Some sweets for sale in the bakeshop of the Pacific Institute of Culinary Arts
When my Thursday Walking group does the Granville Island walk, like nine times out of ten since we love it so much, we usually have lunch at the Pacific Institute of Culinary Arts Bakeshop/Cafe. We stopped lunching at the Market itself some time ago as it had become very crowded and noisy in the food fair part, for the market is a very popular place both with tourists and locals.
The little cafe is very reasonable, for example a combination of soup and any of their sandwiches is a special, costing $5.95, with all the food excellent quality because it is a very well respected school for training chefs. Since it is small it is quiet in comparison to the market and if we want to visit there afterwards it is very close by.
Several weeks ago there were six of us at lunch at the tables in the rear of the Cafe. We were surrounded on three sides by a wrought iron railing, one side being adjacent to the passageway from the bakeshop to the school's office, through a door at the end of the passage. It had been raining so we had a jumble of raincoats and wet umbrellas scattered about, some of which were on the floor.
As we got up to leave and gathered our belongings my Turkish friend, T, said where is my bag? We looked at each other. Yes, my bag, it was on the floor under my chair, it's not there. Now she always carried on our walks a very distinctive small ladies backpack, black velvet with embroidered red roses. She doesn't drive and often travels on the bus so this suits her very well.
Of course she had paid for her lunch so it was in her possession then. She checked in the washroom in case by chance she had left it there but it was nowhere. She reported it to the manager and more frantic searching followed. Finally I said, the first thing to do is cancel your credit cards and now the people at the PICA showed us how helpful they could be. The young woman in the office managed to get contact numbers for each of T's three cards with the computer in her office and gave her private a phoneline to use. In the meantime others in the office began to look at the security tapes and others offered my friend, who you can imagine was quite distraught, and myself cups of tea. However first things first. T discovered that one of her credit cards had already been used in the short time since the backpack had been taken. When she tried to notify her cell phone provider she could not remember her own cell phone number which is totally understandable since you usually don't call yourself and she was very upset. It came to her eventually and she reported the theft. Finally we had done all that we could and she phoned her husband who said he would return home and one of the group drove her home.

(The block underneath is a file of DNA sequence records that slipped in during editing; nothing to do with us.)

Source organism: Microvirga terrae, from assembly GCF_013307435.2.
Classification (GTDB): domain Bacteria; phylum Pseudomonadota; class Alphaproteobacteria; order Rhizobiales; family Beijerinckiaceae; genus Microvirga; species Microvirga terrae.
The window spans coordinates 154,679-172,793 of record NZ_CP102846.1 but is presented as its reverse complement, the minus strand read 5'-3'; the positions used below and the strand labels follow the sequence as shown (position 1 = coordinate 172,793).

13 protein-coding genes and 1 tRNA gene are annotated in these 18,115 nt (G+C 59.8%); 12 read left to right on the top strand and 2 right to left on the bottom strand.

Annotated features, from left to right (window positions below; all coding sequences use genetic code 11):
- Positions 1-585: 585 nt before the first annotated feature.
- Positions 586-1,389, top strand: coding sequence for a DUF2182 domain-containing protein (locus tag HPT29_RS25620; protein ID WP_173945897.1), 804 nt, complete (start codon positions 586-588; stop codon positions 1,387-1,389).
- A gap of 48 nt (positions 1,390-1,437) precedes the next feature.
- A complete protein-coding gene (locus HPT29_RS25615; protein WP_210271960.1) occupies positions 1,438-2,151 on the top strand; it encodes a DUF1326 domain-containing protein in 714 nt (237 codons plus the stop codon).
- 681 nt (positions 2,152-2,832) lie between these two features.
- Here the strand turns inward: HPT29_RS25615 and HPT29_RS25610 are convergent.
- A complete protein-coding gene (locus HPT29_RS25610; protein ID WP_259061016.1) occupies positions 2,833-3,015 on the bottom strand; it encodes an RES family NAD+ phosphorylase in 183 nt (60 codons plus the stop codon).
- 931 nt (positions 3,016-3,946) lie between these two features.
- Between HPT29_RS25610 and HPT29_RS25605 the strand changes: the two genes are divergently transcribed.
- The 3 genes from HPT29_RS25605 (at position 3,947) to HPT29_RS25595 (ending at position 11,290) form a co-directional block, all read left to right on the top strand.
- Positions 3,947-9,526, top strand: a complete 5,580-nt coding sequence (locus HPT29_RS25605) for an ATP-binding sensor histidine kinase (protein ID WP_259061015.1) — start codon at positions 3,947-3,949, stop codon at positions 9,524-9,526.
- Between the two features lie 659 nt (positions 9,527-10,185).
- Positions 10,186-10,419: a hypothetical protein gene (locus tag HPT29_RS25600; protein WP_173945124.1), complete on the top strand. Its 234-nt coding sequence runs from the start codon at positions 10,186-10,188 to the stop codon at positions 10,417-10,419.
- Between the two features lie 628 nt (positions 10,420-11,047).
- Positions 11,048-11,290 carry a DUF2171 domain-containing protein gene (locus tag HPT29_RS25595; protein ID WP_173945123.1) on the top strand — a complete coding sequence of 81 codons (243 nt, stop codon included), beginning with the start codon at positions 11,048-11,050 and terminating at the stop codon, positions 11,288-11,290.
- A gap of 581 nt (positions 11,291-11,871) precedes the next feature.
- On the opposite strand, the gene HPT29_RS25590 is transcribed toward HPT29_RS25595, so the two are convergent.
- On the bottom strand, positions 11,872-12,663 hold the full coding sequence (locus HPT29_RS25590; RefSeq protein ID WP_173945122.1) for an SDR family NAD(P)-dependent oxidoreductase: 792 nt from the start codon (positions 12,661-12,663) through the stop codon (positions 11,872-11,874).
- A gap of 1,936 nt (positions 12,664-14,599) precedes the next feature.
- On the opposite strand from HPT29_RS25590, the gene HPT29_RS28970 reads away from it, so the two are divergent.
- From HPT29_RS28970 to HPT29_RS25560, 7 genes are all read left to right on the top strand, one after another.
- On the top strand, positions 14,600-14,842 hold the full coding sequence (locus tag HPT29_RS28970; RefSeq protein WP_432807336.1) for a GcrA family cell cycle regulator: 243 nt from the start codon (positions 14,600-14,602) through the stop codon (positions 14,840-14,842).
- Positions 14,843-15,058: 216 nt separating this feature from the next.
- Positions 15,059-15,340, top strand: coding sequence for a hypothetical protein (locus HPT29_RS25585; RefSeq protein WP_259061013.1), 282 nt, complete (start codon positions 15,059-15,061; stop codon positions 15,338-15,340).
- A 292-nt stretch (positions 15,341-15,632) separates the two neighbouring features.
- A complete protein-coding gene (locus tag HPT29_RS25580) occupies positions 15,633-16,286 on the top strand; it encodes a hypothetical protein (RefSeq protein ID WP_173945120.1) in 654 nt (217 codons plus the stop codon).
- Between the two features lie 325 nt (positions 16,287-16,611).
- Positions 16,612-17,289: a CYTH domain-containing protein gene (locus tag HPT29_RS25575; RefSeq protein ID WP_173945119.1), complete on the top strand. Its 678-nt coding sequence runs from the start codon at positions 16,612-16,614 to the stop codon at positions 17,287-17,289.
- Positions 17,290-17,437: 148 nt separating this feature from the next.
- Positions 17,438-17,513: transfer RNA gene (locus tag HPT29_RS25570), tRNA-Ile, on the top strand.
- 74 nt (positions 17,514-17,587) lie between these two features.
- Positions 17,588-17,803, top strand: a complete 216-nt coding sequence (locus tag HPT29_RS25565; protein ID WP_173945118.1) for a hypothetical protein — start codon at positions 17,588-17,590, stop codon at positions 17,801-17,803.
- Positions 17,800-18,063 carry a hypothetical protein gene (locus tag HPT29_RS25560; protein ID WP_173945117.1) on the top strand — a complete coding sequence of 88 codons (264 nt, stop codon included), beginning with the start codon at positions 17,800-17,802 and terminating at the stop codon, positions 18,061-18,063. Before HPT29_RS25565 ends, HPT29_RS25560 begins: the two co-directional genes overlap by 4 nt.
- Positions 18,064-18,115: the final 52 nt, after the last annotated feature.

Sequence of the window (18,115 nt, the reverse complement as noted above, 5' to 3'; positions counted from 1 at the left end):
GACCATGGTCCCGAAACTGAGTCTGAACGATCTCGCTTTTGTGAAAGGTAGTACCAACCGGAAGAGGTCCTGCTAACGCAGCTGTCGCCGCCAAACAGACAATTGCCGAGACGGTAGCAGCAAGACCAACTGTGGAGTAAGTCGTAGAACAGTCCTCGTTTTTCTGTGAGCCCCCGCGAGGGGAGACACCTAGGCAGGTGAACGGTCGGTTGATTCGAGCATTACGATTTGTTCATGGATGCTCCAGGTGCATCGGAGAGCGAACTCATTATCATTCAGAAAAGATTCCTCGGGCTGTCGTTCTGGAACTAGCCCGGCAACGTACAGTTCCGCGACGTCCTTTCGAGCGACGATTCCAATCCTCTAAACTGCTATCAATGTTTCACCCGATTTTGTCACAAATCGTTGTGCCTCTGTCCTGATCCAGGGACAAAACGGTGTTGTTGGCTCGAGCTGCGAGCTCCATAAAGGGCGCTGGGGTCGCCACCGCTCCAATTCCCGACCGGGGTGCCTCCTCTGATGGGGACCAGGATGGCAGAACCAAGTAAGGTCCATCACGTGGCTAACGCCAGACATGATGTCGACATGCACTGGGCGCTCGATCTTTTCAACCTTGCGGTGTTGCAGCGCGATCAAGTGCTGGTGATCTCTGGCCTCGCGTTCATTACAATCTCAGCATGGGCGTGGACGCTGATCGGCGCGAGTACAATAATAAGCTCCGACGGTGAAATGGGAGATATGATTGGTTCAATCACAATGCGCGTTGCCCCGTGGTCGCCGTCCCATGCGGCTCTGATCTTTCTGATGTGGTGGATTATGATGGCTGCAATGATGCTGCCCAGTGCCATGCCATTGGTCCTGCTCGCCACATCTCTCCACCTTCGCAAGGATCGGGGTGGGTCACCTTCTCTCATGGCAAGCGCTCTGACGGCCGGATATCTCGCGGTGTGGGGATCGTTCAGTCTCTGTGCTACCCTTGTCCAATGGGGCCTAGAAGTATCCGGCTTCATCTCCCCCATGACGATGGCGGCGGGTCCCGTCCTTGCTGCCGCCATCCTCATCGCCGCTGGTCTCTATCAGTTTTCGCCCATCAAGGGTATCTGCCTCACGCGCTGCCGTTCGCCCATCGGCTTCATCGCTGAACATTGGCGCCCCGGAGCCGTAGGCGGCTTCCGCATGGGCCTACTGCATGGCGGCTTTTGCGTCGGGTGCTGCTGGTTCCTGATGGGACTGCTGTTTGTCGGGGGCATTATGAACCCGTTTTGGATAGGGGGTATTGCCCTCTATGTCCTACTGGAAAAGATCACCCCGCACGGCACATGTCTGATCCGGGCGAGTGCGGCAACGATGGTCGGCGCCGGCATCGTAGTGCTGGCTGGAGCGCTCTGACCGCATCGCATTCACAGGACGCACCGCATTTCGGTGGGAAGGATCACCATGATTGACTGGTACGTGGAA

Later that evening she phoned to say they had changed all the locks and had begun to deal with the unfortunate loss and made arrangements to replace her identity and health care cards etc.
During the week, T kept me up-to-date as the people at the PICA discovered the thief on the tapes, a young man who had entered the bakeshop, remaining for a few moments, then leaving. A little later he returned and worked his way along towards the cafe part and hooked my friend's backpack with his foot, dragging it away with no one noticing and finally he picked it up and departed. A copy of the tape was given to the police but it is very unlikely that he will ever be discovered. My friend took a large box of chocolates along to the office to thank all those who had been so amazingly helpful to her and she gave the young woman in the office a beautiful Turkish shawl. Those people could not have been more wonderful and we really appreciated it.
The following week, after our walk at Granville Island six of us trooped in there again to have lunch. I had asked T, is it OK if we go there? Will it bother you at all? But she said, not at all. In we went to find four people ahead of us and only one young lady instead of the usual two behind the counter. So we waited patiently while she served the others and then she ran into the school kitchen to get someone to come to operate the espresso coffee machine. Then she asked us to tell her what we wanted, all one after another and she started to put it on the one tray. But we want to pay separately we told her. She insisted and we thought, oh she is so busy she thinks this is more efficient, we'll go along with it. Finally, we all had ordered, everything was assembled on several trays and we tried to pay. No, she announced, it is complimentary, for what happened last week.
We thanked her and went to eat our lunch. These people took this situation very seriously since I am sure they don't want to have this occur again but I can only commend them on their swift action and their overall helpfulness and the lovely surprise of a free lunch next time we came in. Although our experiences there before this incident were alway fine, now we are greeted warmly by the staff and we have learned their names. Sometimes something good does come out of something bad.